Civitella Gazette

BM 1975,0920.13. ©Trustees of the British Museum

Penry Williams, “Civitella Gazette”, view of the Serpentara; a group of artists, including Samuel and Hannah Palmer and Albin Martin, sketching in a landscape. 1839 Pen and brown ink.

“Mr. Lear” is the long-legged one sitting at the foot of the rock

[front]
Civitella Gazette.
price. 2 Bugs. View of the [Serpentara.] July. 1. 1834. presented gratis.
[back]
of Civitella has been made (for the poor) among the residents at [] & a considerable sum has been realized.
July 1. 1839

BM 1975,0920.13. ©Trustees of the British Museum

Curator’s comment:
Penry Williams has captured a group of artists at work in the landscape of Civitella on July 1st in 1839. Samuel Palmer is shown in hat and spectacles on the crest of a rock with his wife Hannah (née Linnell) in her bonnet nearby, and Albin Martin seated below. The Palmers were slowly making their way north and back to England after being in Italy since the end of 1837. (see W. Vaughan, E. Barker and C Harrison, ‘Samuel Palmer’, BM, London, 2005, pp. 179-80)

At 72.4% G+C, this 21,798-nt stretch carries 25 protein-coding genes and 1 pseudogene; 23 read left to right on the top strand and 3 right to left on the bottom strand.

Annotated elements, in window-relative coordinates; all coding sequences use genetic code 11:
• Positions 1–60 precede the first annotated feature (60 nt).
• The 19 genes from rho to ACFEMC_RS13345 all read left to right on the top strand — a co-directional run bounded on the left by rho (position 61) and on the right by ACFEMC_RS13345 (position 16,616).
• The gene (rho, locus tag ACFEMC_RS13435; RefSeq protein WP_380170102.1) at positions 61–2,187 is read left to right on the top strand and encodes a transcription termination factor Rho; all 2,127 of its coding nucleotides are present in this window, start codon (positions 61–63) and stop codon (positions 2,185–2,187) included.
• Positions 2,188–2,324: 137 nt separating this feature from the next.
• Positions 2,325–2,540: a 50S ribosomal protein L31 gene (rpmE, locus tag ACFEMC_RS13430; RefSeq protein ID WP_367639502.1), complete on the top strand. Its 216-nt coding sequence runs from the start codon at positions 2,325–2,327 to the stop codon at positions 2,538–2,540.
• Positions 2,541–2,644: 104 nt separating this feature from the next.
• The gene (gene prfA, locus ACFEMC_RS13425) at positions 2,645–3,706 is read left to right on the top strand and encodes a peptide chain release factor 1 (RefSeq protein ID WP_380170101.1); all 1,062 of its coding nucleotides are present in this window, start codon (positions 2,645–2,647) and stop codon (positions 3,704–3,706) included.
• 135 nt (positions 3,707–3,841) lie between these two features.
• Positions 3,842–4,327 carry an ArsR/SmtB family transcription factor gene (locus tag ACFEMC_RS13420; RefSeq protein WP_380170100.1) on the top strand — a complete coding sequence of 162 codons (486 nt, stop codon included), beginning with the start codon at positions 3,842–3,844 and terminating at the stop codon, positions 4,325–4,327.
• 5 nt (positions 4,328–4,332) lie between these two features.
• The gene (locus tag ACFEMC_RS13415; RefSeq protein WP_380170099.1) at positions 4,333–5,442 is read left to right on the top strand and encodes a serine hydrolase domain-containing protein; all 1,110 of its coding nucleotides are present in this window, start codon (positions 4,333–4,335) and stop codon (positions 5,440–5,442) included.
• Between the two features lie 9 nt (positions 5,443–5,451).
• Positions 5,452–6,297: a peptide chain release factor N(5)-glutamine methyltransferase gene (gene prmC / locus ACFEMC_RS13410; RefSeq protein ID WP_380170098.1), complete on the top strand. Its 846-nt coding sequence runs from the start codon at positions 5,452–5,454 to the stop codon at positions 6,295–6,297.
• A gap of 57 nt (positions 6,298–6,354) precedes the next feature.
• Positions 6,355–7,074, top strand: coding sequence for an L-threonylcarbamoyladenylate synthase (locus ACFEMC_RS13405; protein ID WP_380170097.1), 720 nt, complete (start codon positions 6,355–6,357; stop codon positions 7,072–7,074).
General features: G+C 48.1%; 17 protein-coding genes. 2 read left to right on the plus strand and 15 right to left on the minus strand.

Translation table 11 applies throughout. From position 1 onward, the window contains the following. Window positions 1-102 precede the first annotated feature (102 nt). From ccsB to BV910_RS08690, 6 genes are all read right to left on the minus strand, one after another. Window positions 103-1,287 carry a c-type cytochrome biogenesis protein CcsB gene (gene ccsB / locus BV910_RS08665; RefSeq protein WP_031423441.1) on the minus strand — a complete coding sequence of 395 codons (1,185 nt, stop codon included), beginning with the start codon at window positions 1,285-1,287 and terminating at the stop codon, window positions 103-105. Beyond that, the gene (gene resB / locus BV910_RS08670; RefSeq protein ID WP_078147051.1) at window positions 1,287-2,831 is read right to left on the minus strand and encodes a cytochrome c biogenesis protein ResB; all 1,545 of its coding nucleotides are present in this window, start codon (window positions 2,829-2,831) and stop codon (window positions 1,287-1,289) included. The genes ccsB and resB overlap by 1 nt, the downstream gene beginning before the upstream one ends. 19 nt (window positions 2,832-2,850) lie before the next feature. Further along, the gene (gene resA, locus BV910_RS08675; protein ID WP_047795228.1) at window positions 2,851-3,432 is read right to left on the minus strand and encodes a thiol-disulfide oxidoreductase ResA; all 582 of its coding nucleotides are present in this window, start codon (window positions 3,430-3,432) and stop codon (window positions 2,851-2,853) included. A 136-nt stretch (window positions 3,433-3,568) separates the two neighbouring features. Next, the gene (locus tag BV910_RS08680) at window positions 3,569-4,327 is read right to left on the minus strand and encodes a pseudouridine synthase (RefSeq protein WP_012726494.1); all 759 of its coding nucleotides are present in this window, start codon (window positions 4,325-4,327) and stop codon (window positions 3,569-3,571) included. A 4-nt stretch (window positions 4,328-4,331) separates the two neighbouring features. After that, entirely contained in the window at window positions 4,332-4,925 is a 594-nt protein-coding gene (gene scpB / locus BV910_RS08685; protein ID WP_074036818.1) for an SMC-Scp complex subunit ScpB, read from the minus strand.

Olevano and Civitella were favourite spots for artists in the 19th century, frequently staying in one or the other and meetingin the middle with the result that there are numerous paintings, drawings and prints by them showing either Olevano seen from Civitella and the Serpentara or of Civitella seen from Olevano and the Serpentara.

Compare with a self-portrait by a friend of Edward Lear’s, Marianne North, showing the conditions in which she often had to work:

A sketch of botanical artist Marianne North perched in a tree – so as to better view the plants she wished to draw. “How I got up and how I got down is still a mystery to me”, (Marianne writing to Dr Allman, from Seychelles, 1883.) Kew Gardens LAA Team.

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